Entering the city via Porta San Pietro, whose exterior was remodelled by Agostino di Duccio in 1475, you’ll arrive at the basilica of St. Dominic on the right-hand side; the very important National Archeological Museum of Umbria is to be found in the adjacent cloisters and convent.
Continuing along, you’ll reach the Piazza del Sopramuro, where the 15th century Palace of the Old University and the adjacent Palace of the People’s Captain look down on the square. Further on, after a short climb, you’ll find yourself in one of Italy’s most important squares, where you’ll see the Priors’Palace, the Cathedral and the 13th century fountain Major Fountain at the center. These monuments render the Piazza Grande of Perugia (now called Piazza IV Novembre) a superb architectural complex. At the extreme end of Corso Vannucci you’ll find famous panoramic gardens built on the foundations of the Rocca Paolina, a strong-hold built by Pope Paul III in 1540.
Cascata delle Marmore
The Cascade Falls, praised for centuries for its beauty, looks like a roaring column distributed on three drops.
Wrapping the flora in a cloud of white foam, cover a different in high of 165 metres.
The scenery disclosed to the visitors eyes is the work of men made since centuries, from the Roman period, tried to canalize the waters of the Velino river to fall the into the Nera river (where is possible to do rafting).
The city’s origins are very ancient. The hills above the town were already occupied in the Bronze Age. As Ikuvium, it was an important town of the ancient Umbrian people in pre-Roman times, made famous for the discovery there of the Eugubine Tables, a set of bronze tablets that together constitute the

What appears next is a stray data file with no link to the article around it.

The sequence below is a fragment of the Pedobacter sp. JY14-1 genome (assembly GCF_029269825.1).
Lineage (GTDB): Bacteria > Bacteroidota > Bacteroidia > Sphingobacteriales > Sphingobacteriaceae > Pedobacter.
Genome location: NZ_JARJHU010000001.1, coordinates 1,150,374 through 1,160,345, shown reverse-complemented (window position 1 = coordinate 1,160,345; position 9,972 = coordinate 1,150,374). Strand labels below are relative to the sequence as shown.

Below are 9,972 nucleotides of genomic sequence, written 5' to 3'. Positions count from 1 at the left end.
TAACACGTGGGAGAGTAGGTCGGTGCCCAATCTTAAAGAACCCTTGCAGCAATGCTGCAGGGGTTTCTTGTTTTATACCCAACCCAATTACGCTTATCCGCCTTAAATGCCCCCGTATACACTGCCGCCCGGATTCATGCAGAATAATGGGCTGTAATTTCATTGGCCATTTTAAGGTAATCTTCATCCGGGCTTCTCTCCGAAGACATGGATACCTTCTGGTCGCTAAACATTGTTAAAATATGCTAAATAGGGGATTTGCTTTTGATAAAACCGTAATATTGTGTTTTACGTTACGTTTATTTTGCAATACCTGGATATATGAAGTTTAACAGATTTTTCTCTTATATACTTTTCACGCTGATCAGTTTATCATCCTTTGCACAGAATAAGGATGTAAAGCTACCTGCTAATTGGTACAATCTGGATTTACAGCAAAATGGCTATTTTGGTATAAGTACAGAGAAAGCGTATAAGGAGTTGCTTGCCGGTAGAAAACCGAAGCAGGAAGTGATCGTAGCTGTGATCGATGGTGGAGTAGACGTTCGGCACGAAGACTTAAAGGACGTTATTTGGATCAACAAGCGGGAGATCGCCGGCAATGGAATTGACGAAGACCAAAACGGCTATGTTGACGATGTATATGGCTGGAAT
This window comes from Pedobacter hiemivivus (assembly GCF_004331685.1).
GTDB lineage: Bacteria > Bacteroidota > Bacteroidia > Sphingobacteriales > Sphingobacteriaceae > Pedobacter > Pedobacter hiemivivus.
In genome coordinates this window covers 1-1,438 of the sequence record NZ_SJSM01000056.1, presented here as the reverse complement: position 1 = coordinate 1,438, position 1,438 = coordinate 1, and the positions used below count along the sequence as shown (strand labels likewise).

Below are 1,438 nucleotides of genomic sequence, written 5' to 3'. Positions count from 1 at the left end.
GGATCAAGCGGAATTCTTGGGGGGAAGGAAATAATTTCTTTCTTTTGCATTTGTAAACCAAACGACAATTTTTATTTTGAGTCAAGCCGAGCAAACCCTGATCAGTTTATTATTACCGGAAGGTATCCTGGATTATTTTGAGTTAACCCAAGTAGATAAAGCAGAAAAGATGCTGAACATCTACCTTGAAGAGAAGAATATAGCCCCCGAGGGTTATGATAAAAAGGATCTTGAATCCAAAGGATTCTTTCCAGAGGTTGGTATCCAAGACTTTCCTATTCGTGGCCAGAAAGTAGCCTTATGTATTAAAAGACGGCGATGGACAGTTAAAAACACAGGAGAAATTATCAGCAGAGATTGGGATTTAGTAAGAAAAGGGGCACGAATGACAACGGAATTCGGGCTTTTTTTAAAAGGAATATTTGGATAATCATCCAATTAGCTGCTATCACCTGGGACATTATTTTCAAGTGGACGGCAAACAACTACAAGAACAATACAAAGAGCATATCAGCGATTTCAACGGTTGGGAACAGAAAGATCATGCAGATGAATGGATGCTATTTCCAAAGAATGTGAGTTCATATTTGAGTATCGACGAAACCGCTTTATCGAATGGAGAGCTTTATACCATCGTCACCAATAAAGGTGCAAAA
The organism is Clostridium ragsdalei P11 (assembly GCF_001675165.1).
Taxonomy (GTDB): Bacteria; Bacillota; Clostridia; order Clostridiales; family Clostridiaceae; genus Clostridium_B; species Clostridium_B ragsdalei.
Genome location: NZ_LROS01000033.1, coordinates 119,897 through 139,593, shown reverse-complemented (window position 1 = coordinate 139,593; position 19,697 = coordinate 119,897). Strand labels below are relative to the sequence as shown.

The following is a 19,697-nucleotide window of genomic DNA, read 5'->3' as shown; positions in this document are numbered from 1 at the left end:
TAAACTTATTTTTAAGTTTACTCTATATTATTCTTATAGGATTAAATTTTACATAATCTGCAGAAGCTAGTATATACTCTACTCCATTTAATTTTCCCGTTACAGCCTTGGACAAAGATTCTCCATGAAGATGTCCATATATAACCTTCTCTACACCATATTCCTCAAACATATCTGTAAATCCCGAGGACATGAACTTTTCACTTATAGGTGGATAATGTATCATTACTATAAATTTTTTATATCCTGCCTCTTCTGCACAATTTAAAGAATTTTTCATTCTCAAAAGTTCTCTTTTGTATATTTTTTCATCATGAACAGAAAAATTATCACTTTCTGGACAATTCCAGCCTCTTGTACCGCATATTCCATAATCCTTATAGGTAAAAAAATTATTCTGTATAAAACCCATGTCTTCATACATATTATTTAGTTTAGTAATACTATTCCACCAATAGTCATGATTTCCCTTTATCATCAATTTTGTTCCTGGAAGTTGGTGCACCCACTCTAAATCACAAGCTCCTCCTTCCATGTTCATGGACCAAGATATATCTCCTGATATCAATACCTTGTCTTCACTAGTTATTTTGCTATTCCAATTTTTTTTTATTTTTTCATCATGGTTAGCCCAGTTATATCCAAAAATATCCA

largest surviving text in ancient Umbrian. Gubbio has historical attractions spanning many periods. The 14th- century Palazzo dei Consoli houses Umbria’s largest collection of Roman artifacts. Gubbio’s most important date is May 15.
Every year for centuries on that day, the Corsa dei Ceri has taken place: Three teams of twenty, each carrying three large wooden statues, race through the streets.
The historical centre of Gubbio is beautiful and of decidedly medieval aspect: the town is austere in appearance because of the dark grey stone, narrow streets, and Gothic architecture. The main monuments and sightseeings of the city include: The Roman Theatre, the Roman Mausoleum, the massive Palazzo dei Consoli, the Duomo (Cathedral), built in the late 12th century, the Palazzo Ducale, built from 1470 by Luciano Laurana or Francesco di Giorgio Martini for Federico da Montefeltro. Famous is the inner court, reminiscent of the Palazzo Ducale of Urbino, the Church of S.Francesco.
Lake Trasimeno is the fourth largest lake in Italy. Has fluvial origin and probably is in part tectonics.
Heart-shaped, covers an area of 128 sq km. Its waters are deep at most 6m, has shore, steps, sometimes fringed with reeds, surrounded by green hills covered with vineyards and olive trees, vegetable gardens and plots of land intended for industrial plants, rural settlements.
Administratively, the area is part of the Lake Trasimeno in Umbria, but culturally and geographically, and 'both Umbria and Tuscany; is located in an area where the border between the two regions remains undefined in the language and landscape, so as the flavors of the cuisine and tradition.